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Tuesday, 20 September 1983
Page: 975


Mr ANTHONY (Leader of the National Party of Australia)(3.05) —Before 5 March this year the Australian uranium industry was on a path of assured development and growth. It offered great benefits for Australia. In the past six years, since the Liberal-National Party Government presented to this Parliament policies designed to allow the further mining and export of uranium, the nation saw the emergence of a vigorous, profitable, expanding industry. Production, exports and jobs were all at record levels. Heavy exploration spending was uncovering ever increasing reserves of uranium ore. The Aboriginal people of the Northern Territory uranium province had been given new, secure and independent sources of income. Queensland Mines Ltd's Nabarlek project and the Ranger mine of Energy Resources of Australia Ltd were the forerunners. These were the most soundly based and secure mining projects ever to commence in this country. The rich Pancontinental project, Jabiluka, was expected to come into production by the end of the decade and Koongarra, planned by Denison Mines, around the same time. With production from the gigantic Roxby Downs mine at Olympic Dam in South Australia expected to begin about the mid-1990s, utilities around the world had faith in the long term security of supply that we could offer them.

Since August 1977 I approved contracts of more than 44,000 tonnes of U3O8 valued at more than $3.500m in current terms. Our Government had issued reasonable and generally accepted determinations on the export pricing arrangements. These determinations authorised approved projects to enter the market place with full knowledge of the minimum terms and conditions acceptable to our Government under its uranium export policy. All four Northern Territory mines-Nabarlek, Ranger, which was already operating, Jabiluka and Koongarra with development approval and conditional approval respectively-were out negotiating for contracts. All of this great development took place against a background of persistent opposition by the Australian Labor Party.

It was with the emergence of the Prime Minister (Mr Hawke) that the industry saw some hope that there might be a more moderate and sensible uranium policy but I must say that the hopes of the industry have now been butchered. There is absolute turmoil because of the confusion with Government policy. The sound situation that we established has been dramatically changed since the election of a Labor government in March this year. On 17 March the new Government withdrew the sales determinations I had issued-the contracts necessary for the development of Koongarra and Jabiluka were worth approximately $800m-and the industry, worth billions of dollars a year in exports and offering jobs for thousands of people, was thrown into confusion. Since then confusion has deepened. The Labor Party's policy on uranium has been under attack within the Government and has been supported by important party figures outside of government and the union movement.

The Prime Minister and his colleagues have made contradictory statements on the issue. The result is that Australia, probably the world's greatest potential producer of reasonably priced uranium, has no policy at all in this area. We are a world laughing stock because of this and the Hawke Government must bear responsibility. It is necessary to go back a bit to study the reasons for these developments and to look at the policy. That policy, adopted by the Labor Party last year, was a very confusing and internally contradictory document. It left the left and right wings of the Labor Party to make all sorts of claims. Safe in the bosom of chardonnay socialists in Fitzroy, left wing Labor members could claim that it was a blueprint for halting uranium production.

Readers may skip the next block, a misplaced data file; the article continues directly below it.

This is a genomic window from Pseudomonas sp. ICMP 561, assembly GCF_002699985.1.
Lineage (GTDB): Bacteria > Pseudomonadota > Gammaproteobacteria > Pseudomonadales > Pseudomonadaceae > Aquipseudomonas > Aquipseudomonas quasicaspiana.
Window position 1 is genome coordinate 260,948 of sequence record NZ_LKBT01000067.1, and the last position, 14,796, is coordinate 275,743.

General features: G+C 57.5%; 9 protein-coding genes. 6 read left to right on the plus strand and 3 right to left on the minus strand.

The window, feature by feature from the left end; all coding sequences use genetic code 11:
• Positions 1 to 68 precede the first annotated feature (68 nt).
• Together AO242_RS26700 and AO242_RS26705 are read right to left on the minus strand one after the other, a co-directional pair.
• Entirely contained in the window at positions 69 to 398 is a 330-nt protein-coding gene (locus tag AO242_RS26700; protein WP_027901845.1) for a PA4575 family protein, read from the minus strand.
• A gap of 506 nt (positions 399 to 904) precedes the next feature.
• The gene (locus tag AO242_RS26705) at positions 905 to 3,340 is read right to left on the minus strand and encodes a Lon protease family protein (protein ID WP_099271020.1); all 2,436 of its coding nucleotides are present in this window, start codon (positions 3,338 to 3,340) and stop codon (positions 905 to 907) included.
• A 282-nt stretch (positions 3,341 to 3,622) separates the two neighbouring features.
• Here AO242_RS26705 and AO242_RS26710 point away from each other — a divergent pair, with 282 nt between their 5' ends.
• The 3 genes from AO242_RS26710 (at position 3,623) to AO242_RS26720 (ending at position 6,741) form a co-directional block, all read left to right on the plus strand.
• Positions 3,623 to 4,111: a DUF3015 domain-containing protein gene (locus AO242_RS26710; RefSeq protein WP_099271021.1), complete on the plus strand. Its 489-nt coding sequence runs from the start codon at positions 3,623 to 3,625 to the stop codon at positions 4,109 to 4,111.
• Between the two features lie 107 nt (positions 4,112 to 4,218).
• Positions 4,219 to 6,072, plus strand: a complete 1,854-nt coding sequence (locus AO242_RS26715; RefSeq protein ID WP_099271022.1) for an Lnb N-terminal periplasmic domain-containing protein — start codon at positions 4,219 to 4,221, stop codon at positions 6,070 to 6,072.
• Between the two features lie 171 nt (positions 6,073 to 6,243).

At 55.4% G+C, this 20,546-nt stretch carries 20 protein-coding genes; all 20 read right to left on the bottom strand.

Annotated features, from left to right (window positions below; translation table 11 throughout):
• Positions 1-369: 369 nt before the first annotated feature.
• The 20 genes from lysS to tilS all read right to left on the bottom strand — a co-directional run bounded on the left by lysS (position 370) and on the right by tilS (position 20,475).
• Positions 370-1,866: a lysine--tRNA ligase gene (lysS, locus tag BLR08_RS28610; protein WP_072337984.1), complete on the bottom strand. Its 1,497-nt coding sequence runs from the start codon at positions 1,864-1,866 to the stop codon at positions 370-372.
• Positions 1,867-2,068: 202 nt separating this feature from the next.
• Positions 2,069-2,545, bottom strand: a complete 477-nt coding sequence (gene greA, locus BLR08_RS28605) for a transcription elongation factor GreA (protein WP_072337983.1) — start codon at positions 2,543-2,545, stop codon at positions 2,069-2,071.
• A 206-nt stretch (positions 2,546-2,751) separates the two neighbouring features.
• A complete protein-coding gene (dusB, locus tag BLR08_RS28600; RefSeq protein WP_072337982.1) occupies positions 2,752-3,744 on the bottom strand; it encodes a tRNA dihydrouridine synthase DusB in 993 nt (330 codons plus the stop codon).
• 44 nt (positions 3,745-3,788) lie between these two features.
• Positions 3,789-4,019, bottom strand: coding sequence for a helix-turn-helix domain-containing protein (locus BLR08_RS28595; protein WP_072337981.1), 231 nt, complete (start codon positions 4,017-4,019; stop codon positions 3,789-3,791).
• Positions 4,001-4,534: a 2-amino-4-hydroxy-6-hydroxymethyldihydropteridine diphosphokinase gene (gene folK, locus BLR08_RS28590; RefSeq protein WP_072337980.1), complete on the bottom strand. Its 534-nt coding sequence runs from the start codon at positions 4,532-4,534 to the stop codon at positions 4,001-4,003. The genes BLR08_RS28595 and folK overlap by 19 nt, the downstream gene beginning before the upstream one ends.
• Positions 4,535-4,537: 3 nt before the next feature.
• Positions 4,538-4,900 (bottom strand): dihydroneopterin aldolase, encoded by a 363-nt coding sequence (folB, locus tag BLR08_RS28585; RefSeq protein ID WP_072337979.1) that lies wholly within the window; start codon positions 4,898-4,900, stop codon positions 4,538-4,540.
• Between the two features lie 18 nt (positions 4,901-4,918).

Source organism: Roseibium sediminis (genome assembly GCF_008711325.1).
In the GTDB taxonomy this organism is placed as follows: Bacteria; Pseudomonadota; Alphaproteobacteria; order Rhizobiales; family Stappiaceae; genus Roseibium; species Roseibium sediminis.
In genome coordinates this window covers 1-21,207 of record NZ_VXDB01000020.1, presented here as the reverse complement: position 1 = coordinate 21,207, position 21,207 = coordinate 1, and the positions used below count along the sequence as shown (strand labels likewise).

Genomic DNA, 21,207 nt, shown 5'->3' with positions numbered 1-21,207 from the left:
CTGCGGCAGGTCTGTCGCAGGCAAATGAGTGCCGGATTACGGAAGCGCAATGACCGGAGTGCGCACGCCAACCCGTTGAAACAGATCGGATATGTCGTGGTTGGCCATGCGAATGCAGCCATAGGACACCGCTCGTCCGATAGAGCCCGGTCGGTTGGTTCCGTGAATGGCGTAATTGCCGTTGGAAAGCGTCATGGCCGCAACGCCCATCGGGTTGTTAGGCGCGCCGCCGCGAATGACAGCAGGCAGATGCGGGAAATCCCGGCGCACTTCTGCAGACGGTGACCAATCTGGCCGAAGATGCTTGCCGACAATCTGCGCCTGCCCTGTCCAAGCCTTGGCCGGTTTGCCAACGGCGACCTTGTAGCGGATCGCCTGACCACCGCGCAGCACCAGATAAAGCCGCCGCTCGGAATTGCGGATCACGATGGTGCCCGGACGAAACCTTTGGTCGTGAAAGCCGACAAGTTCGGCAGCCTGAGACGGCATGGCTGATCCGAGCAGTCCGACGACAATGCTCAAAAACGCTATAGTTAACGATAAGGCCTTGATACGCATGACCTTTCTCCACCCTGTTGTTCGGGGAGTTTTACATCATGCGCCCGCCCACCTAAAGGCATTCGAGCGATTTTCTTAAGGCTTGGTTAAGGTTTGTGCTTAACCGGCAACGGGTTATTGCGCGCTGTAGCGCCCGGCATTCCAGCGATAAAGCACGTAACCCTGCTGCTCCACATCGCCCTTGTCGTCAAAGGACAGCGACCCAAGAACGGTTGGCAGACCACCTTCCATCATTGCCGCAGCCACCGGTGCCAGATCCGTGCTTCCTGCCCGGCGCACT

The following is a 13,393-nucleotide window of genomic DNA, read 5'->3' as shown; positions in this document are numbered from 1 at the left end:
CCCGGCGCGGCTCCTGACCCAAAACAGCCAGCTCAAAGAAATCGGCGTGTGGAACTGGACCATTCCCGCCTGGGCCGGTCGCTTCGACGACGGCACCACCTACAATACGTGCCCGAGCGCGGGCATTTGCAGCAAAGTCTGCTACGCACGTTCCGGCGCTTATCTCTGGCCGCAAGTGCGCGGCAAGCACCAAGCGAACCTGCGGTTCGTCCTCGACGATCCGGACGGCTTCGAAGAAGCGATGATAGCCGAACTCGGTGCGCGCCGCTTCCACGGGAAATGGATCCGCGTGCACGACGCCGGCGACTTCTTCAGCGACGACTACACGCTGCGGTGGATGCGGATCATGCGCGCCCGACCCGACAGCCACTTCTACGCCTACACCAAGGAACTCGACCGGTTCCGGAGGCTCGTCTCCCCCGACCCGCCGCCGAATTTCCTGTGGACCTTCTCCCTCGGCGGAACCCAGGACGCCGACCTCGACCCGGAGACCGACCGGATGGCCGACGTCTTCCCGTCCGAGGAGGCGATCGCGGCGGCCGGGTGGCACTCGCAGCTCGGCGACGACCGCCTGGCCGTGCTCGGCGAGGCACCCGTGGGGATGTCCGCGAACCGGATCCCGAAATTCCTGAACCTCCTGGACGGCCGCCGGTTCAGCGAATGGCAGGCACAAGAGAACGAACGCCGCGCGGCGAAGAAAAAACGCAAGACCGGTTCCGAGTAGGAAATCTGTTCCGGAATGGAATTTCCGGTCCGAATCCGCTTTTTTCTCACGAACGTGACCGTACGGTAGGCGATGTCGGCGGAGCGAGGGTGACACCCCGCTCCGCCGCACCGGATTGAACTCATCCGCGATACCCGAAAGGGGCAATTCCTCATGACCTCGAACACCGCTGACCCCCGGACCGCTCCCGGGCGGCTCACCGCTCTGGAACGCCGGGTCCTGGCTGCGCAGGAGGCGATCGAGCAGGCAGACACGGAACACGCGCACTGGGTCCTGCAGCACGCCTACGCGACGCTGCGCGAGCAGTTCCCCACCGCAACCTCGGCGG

Out of the front line in Darwin the Deputy Prime Minister (Mr Lionel Bowen) could, as he did on 23 February, support full scale uranium mining and exploration in the Northern Territory. Those South Australian candidates who recognised that their chances of election would be nil if they halted the great Roxby Downs project pointed out to voters in South Australia that there was an escape hatch for Roxby. Somehow their uranium in South Australia was totally different from the uranium in the Northern Territory. The Labor Party's non- policy on uranium was all things to all men. Of course, this could not last. After all, how can any policy be sensibly administered unless there is a clear understanding of what it provides? The Deputy Prime Minister thought he understood it. After first revoking all determinations issued to uranium mines, as I noted earlier, he then issued determinations to Ranger and Nabarlek allowing them to negotiate on contracts with power utilities in the United States. Other Labor figures, however, said that the Deputy Prime Minister was wrong. Indeed, they came very close to demanding that the Deputy Prime Minister' s head should be taken. Even the Minister for Foreign Affairs (Mr Hayden) on 8 June was quoted as saying:

To release new contracts would be contrary to the policy of the Party and I for one would not support that were the proposal to come before Cabinet.

These conflicting statements set a pattern of bungling, confusion and contradiction which has continued right up to this moment. No one knows what the Government's uranium policy is or whether it has any policy at all. In an interview published in the Business Review Weekly on 2 September the Prime Minister said that the go-ahead for Roxby Downs and new contracts for Ranger and Nabarlek would all be covered by his Party's policy. On 2 September he said that Roxby Downs was going ahead. He said:

Nothing is going to stop that.

But on 12 September the Minister for Resources and Energy (Senator Walsh) cast doubts on that claim. Asked about approval for Roxby he said: